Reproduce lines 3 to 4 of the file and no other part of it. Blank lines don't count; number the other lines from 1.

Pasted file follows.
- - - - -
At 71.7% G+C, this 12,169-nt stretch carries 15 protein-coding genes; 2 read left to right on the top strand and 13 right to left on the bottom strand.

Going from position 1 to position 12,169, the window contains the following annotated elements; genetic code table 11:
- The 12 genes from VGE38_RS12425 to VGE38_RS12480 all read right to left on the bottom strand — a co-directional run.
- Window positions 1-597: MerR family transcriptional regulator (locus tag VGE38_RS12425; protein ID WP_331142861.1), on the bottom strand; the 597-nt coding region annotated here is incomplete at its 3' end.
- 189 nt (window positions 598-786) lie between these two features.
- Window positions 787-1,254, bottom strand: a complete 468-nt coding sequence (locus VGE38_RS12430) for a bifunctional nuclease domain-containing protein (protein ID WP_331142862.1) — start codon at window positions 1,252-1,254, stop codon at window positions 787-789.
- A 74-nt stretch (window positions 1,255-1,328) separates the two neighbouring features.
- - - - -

- The 12 genes from VGE38_RS12425 to VGE38_RS12480 all read right to left on the bottom strand — a co-directional run.
- Window positions 1-597: MerR family transcriptional regulator (locus tag VGE38_RS12425; protein ID WP_331142861.1), on the bottom strand; the 597-nt coding region annotated here is incomplete at its 3' end.